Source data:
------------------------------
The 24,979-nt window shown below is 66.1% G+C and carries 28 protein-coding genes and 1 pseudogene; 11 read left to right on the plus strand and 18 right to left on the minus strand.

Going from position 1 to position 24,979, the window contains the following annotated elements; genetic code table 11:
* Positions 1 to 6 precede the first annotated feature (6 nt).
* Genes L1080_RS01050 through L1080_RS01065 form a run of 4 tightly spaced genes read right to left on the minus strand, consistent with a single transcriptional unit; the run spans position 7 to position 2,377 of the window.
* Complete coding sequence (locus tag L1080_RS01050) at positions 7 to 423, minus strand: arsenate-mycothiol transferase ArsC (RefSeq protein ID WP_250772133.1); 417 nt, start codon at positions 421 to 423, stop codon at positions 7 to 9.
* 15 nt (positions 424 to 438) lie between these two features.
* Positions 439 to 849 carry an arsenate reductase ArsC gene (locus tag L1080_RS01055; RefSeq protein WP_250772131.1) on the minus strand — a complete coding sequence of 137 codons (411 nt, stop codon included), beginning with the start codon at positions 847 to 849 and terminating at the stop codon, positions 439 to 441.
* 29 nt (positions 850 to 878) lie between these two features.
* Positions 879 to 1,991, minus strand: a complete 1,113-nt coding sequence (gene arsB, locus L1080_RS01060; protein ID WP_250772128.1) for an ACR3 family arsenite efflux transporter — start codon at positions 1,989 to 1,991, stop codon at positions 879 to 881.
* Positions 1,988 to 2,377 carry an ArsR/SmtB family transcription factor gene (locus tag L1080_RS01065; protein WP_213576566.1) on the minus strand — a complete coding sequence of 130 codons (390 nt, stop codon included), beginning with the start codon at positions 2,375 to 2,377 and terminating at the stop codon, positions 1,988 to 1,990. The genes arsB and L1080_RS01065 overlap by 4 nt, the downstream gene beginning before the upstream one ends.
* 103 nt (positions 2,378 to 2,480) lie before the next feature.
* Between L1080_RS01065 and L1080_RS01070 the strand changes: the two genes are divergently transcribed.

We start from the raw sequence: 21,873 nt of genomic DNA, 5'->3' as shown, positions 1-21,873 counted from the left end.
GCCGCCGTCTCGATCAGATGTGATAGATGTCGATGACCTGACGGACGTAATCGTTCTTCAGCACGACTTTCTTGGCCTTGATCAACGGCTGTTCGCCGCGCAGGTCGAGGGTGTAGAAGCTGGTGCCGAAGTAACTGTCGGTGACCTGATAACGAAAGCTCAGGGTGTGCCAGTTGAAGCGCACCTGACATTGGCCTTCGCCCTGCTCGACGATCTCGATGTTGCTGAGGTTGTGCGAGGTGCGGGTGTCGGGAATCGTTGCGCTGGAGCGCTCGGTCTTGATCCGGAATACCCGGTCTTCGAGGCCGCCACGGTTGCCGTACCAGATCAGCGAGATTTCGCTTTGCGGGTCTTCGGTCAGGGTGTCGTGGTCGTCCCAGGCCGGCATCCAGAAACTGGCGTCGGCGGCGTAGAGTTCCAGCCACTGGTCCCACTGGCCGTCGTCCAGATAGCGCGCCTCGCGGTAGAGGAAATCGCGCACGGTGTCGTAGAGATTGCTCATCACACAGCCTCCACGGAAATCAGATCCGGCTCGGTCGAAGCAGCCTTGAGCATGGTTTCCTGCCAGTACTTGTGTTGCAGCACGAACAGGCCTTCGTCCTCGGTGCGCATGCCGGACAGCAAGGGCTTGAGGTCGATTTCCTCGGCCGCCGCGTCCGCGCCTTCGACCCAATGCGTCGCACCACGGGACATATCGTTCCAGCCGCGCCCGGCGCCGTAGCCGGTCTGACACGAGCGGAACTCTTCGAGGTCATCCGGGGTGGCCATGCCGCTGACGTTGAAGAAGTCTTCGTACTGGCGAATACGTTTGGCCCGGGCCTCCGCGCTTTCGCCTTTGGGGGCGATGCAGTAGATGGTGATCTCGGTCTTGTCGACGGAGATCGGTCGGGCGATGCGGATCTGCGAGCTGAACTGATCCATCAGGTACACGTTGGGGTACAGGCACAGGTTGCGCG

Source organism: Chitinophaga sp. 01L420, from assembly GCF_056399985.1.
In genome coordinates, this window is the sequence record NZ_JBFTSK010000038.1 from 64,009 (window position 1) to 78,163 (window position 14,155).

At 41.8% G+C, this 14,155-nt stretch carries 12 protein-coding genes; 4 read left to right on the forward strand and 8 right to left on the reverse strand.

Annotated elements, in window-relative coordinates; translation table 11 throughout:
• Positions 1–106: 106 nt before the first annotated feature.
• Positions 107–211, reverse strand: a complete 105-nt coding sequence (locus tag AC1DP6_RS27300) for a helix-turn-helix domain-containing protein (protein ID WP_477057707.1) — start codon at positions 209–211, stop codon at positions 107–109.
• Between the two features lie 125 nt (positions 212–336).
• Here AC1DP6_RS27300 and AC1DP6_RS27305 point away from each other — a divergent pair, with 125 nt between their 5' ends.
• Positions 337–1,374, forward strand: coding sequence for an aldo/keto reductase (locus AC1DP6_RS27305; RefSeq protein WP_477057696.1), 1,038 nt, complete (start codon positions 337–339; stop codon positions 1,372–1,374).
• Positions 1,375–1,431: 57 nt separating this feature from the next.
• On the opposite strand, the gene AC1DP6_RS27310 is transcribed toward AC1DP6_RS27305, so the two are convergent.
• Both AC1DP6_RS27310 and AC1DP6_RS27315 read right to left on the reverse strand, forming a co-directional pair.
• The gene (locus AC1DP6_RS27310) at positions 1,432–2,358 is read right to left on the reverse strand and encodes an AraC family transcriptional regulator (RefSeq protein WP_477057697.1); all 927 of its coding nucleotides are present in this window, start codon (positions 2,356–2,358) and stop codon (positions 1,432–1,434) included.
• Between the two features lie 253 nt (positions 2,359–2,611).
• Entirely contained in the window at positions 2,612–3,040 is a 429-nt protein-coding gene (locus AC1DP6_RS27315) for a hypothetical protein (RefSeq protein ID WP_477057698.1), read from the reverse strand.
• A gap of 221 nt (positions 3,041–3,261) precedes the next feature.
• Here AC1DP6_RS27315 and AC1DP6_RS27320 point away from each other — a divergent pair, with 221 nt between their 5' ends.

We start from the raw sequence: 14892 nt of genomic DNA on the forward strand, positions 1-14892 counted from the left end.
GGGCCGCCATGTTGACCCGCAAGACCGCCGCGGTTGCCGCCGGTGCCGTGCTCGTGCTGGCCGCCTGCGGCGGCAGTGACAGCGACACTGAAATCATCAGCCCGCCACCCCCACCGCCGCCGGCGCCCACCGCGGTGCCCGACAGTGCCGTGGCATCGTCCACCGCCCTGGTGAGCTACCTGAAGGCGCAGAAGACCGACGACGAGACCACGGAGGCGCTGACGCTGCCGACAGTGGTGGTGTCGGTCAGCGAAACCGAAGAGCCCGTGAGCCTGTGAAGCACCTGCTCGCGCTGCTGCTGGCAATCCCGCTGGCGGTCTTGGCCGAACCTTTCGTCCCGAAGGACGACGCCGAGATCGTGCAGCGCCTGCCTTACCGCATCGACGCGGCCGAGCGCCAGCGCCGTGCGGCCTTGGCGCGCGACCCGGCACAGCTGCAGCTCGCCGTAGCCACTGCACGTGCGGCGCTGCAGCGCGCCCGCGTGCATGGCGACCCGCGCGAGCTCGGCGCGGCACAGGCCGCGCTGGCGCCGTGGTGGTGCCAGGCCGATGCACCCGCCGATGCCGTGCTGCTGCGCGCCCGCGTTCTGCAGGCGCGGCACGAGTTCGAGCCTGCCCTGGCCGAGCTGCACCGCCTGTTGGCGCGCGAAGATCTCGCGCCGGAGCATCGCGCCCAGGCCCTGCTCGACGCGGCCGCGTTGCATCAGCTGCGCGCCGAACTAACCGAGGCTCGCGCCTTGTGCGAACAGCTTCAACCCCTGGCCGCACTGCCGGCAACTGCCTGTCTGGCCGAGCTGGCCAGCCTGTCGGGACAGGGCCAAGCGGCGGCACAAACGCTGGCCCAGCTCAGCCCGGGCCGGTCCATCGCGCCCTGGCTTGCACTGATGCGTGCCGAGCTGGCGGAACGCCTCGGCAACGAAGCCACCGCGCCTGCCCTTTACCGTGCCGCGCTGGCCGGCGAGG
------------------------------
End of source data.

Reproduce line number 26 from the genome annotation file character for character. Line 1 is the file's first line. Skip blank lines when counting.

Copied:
• Both AC1DP6_RS27310 and AC1DP6_RS27315 read right to left on the reverse strand, forming a co-directional pair.